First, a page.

Even since then I have worked in surgical high dependancy units and other critical care settings and I honestly cannot recall any times I have seen anyone admired due to a lap-colly. I am sure there is bound to be that one thats had a wound infection but with laparoscopic procedures thats pretty rare in my experience.

Basically OP as someone who has been involved a little in these operations let me tell you that they are so safe and routine that they are boring.

edit on 7-1-2019 by OtherSideOfTheCoin because: (no reason given)



posted on Jan, 7 2019 @ 11:02 AM
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a reply to: OtherSideOfTheCoin

Thank you OSOTC! I may not agree with you on other topics, but I appreciate your insight and knowledge on this.


I know the surgeon has been doing it for 28+ years, so I would think he knows his stuff.



posted on Jan, 7 2019 @ 11:04 AM
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OK, something is definitely going on. 4 more Apache helicopters just flew over. They were heading south west.

Heading for the southern border? I might want to make another thread on this.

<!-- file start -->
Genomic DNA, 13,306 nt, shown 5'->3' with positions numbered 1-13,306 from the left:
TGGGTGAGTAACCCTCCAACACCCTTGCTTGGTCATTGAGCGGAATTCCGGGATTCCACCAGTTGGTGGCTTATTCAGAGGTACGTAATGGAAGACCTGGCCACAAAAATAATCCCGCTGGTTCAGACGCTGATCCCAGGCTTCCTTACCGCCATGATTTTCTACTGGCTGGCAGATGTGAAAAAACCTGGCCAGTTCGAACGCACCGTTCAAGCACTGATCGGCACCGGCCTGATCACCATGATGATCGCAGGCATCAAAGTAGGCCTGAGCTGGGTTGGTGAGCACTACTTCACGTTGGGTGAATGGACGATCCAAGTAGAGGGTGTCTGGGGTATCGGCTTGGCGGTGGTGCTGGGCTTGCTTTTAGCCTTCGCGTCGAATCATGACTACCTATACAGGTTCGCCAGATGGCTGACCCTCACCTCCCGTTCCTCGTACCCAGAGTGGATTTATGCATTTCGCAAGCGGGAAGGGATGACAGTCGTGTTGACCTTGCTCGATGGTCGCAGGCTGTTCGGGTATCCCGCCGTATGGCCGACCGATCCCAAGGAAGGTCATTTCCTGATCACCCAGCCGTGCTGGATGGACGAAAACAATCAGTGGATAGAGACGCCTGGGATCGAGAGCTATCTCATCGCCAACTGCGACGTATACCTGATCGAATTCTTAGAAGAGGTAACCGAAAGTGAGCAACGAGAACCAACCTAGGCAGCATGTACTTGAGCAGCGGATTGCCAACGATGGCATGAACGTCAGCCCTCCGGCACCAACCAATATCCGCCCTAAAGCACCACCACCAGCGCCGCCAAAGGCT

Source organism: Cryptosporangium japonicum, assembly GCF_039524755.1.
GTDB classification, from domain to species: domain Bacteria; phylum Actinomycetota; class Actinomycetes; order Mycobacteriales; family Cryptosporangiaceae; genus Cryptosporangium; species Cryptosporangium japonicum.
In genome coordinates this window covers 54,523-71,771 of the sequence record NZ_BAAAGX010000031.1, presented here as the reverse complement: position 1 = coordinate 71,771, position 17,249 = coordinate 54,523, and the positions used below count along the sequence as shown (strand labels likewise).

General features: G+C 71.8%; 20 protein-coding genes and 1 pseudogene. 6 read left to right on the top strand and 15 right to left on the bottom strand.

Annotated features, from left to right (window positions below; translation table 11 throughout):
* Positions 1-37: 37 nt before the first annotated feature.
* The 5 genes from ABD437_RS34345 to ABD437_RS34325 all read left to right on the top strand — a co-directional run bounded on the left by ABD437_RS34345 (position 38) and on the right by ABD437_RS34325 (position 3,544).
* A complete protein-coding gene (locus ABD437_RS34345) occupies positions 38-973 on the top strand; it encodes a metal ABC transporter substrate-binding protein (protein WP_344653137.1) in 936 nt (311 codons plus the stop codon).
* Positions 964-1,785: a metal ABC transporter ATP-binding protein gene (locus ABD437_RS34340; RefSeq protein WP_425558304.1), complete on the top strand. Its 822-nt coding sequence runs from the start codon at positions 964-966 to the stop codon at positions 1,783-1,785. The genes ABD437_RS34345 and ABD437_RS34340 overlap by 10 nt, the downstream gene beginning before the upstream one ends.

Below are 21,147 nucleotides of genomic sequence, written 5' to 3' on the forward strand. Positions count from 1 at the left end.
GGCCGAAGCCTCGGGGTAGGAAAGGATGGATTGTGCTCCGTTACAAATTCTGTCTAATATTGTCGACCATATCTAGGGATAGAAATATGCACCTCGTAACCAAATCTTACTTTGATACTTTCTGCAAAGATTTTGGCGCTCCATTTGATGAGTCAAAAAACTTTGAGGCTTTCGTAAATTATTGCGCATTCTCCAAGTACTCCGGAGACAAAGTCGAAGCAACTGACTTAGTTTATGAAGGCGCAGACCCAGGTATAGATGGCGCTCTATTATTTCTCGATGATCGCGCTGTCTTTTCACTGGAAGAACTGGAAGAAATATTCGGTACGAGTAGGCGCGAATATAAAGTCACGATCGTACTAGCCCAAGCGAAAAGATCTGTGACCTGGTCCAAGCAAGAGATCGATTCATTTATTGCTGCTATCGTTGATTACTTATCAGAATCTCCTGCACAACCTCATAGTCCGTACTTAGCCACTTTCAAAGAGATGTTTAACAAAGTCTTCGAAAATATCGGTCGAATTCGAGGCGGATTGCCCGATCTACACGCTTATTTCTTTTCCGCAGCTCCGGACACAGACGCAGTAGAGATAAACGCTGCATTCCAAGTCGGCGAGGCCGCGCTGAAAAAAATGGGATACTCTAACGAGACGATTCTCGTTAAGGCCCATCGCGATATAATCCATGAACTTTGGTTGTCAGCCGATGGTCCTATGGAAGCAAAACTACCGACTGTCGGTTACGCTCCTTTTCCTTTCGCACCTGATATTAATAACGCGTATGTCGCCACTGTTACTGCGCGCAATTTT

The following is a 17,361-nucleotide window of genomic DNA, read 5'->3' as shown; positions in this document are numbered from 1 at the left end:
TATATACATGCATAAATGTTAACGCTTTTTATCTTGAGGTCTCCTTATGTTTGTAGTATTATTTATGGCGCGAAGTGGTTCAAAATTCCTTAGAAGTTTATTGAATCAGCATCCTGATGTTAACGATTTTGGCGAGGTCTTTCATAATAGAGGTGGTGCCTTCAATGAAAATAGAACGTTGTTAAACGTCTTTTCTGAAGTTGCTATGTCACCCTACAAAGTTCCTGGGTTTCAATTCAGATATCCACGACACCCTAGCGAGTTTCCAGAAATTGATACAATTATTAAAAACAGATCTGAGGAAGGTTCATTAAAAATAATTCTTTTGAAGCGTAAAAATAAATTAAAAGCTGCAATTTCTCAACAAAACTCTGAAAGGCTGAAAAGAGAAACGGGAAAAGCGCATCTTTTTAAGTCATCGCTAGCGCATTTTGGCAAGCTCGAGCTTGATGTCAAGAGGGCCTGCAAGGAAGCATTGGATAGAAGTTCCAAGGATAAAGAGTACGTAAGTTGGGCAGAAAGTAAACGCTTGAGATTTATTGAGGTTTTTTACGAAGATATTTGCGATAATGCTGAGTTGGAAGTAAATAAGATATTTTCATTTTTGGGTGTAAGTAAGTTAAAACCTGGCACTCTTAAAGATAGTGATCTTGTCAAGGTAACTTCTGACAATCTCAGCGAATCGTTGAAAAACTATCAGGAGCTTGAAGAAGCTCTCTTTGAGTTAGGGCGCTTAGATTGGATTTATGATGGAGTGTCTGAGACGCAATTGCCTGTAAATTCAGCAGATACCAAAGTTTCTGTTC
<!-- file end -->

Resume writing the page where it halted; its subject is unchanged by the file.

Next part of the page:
posted on Jan, 7 2019 @ 11:24 AM
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a reply to: MrRCflying

Def warrants its own thread, theres people on here that will likely have some educated speculation as to whats going on



posted on Jan, 7 2019 @ 11:29 AM
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Seriously, nothing to worry about.

I had my gallbladder out endoscopically and literally could have returned to work the next day.
It was seriously one of the easiest surgeries I have ever gone through.
For me it was a result of gallstones which had triggered 3-4 times over a 14th month period.
Every single risk, as minimal as they were, was worth taking vs the pain of dealing with a full blown gallstone attack.



posted on Jan, 7 2019 @ 12:20 PM
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Had mine out a couple of years ago with keyhole surgery. Late afternoon OP so had to stay in overnight. Apart from that everything OK.



posted on Jan, 7 2019 @ 12:24 PM